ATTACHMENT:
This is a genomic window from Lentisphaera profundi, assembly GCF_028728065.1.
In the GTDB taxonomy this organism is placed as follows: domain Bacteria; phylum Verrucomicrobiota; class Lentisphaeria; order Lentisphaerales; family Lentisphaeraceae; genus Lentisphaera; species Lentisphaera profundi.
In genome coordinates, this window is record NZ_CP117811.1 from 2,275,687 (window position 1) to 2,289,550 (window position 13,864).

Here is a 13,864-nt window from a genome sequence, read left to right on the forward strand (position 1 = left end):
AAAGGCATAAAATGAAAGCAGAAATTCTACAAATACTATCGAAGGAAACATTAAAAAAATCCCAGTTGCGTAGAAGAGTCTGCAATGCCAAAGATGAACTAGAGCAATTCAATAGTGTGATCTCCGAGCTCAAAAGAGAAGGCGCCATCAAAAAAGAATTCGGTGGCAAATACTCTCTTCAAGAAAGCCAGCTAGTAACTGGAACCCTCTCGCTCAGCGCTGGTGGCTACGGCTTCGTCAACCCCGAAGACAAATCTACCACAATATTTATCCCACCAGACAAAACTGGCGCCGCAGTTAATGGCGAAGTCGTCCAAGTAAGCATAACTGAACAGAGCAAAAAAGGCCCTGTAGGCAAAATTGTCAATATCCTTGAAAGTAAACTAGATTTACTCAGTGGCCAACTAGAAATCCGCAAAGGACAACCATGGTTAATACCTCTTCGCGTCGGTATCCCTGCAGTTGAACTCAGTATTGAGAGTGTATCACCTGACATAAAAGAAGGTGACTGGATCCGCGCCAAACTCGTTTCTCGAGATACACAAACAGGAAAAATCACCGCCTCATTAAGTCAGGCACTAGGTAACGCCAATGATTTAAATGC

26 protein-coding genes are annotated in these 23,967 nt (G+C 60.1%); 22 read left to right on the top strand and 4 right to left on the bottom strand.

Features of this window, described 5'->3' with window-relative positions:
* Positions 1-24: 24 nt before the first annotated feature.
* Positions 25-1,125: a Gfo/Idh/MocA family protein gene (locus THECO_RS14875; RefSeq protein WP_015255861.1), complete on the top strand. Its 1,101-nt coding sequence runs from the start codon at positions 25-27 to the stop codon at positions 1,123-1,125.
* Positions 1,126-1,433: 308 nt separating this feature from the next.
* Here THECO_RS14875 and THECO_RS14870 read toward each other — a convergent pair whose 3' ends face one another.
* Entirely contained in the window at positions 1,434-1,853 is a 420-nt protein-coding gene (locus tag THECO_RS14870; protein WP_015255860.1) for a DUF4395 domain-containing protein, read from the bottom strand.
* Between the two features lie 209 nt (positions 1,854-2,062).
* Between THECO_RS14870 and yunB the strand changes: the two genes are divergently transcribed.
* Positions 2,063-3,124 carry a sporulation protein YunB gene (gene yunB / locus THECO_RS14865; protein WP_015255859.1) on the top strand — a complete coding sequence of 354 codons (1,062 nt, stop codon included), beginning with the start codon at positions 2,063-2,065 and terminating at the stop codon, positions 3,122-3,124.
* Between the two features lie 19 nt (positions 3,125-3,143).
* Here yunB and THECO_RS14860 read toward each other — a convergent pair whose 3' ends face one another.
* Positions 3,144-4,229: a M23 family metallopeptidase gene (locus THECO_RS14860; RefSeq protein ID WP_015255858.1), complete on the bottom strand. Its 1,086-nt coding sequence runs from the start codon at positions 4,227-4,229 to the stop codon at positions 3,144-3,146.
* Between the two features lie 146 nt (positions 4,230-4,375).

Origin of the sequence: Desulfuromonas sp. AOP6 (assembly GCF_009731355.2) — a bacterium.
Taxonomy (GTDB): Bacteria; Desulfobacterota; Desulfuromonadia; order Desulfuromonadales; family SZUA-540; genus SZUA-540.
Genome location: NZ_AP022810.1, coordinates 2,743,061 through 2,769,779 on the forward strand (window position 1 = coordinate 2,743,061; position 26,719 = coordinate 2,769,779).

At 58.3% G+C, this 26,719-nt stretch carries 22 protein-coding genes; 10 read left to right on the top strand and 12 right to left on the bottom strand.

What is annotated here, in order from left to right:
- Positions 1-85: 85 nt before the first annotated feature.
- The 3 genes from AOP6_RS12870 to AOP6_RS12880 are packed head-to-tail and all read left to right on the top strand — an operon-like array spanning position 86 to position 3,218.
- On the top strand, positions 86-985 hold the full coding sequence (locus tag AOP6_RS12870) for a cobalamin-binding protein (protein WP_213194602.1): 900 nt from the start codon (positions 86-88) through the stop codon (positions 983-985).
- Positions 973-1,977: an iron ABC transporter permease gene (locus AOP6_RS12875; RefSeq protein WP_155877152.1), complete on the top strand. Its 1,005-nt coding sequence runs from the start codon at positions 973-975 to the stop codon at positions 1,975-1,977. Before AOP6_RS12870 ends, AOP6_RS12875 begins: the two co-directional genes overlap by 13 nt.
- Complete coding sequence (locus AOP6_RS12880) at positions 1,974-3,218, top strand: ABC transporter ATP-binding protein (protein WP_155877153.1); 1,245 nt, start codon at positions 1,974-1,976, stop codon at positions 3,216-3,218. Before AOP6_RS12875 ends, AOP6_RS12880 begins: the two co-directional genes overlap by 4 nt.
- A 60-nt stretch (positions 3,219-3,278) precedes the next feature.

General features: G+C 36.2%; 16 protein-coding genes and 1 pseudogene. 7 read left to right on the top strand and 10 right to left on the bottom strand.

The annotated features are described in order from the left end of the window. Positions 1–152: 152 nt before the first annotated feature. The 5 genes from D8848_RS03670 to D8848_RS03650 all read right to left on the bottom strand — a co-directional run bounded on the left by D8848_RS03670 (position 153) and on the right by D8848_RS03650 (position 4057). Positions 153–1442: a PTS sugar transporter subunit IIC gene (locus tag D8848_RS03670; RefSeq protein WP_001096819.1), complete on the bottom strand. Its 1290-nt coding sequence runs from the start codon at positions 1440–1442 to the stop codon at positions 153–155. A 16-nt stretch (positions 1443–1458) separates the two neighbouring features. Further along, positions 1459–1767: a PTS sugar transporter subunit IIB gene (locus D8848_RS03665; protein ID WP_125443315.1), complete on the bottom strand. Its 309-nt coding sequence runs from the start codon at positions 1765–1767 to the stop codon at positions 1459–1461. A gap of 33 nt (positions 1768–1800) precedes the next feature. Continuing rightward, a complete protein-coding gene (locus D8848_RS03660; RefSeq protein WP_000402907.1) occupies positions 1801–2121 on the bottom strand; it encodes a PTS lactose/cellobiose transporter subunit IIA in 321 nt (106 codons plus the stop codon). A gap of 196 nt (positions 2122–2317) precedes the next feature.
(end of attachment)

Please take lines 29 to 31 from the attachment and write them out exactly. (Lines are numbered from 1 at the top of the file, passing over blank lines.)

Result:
- Complete coding sequence (locus AOP6_RS12880) at positions 1,974-3,218, top strand: ABC transporter ATP-binding protein (protein WP_155877153.1); 1,245 nt, start codon at positions 1,974-1,976, stop codon at positions 3,216-3,218. Before AOP6_RS12875 ends, AOP6_RS12880 begins: the two co-directional genes overlap by 4 nt.
- A 60-nt stretch (positions 3,219-3,278) precedes the next feature.

General features: G+C 36.2%; 16 protein-coding genes and 1 pseudogene. 7 read left to right on the top strand and 10 right to left on the bottom strand.